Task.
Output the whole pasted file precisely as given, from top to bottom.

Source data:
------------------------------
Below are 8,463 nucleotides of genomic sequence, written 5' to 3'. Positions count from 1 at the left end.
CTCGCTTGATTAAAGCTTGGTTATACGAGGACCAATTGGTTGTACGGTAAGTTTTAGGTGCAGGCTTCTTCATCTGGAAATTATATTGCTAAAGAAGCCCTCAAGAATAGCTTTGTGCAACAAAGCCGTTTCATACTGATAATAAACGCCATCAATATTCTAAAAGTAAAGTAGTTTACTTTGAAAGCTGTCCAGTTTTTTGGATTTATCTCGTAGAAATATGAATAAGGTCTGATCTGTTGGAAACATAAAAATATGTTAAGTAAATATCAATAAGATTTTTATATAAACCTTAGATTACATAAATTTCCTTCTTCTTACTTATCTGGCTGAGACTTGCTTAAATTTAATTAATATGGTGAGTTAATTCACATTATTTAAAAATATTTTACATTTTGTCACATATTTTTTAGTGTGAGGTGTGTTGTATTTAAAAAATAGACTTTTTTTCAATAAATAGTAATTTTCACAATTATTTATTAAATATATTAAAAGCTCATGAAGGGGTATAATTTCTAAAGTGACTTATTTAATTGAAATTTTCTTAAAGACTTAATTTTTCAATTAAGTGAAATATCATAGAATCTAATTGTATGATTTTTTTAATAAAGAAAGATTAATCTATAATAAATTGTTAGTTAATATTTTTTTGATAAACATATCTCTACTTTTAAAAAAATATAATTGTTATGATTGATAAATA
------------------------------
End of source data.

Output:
Below are 8,463 nucleotides of genomic sequence, written 5' to 3'. Positions count from 1 at the left end.
CTCGCTTGATTAAAGCTTGGTTATACGAGGACCAATTGGTTGTACGGTAAGTTTTAGGTGCAGGCTTCTTCATCTGGAAATTATATTGCTAAAGAAGCCCTCAAGAATAGCTTTGTGCAACAAAGCCGTTTCATACTGATAATAAACGCCATCAATATTCTAAAAGTAAAGTAGTTTACTTTGAAAGCTGTCCAGTTTTTTGGATTTATCTCGTAGAAATATGAATAAGGTCTGATCTGTTGGAAACATAAAAATATGTTAAGTAAATATCAATAAGATTTTTATATAAACCTTAGATTACATAAATTTCCTTCTTCTTACTTATCTGGCTGAGACTTGCTTAAATTTAATTAATATGGTGAGTTAATTCACATTATTTAAAAATATTTTACATTTTGTCACATATTTTTTAGTGTGAGGTGTGTTGTATTTAAAAAATAGACTTTTTTTCAATAAATAGTAATTTTCACAATTATTTATTAAATATATTAAAAGCTCATGAAGGGGTATAATTTCTAAAGTGACTTATTTAATTGAAATTTTCTTAAAGACTTAATTTTTCAATTAAGTGAAATATCATAGAATCTAATTGTATGATTTTTTTAATAAAGAAAGATTAATCTATAATAAATTGTTAGTTAATATTTTTTTGATAAACATATCTCTACTTTTAAAAAAATATAATTGTTATGATTGATAAATA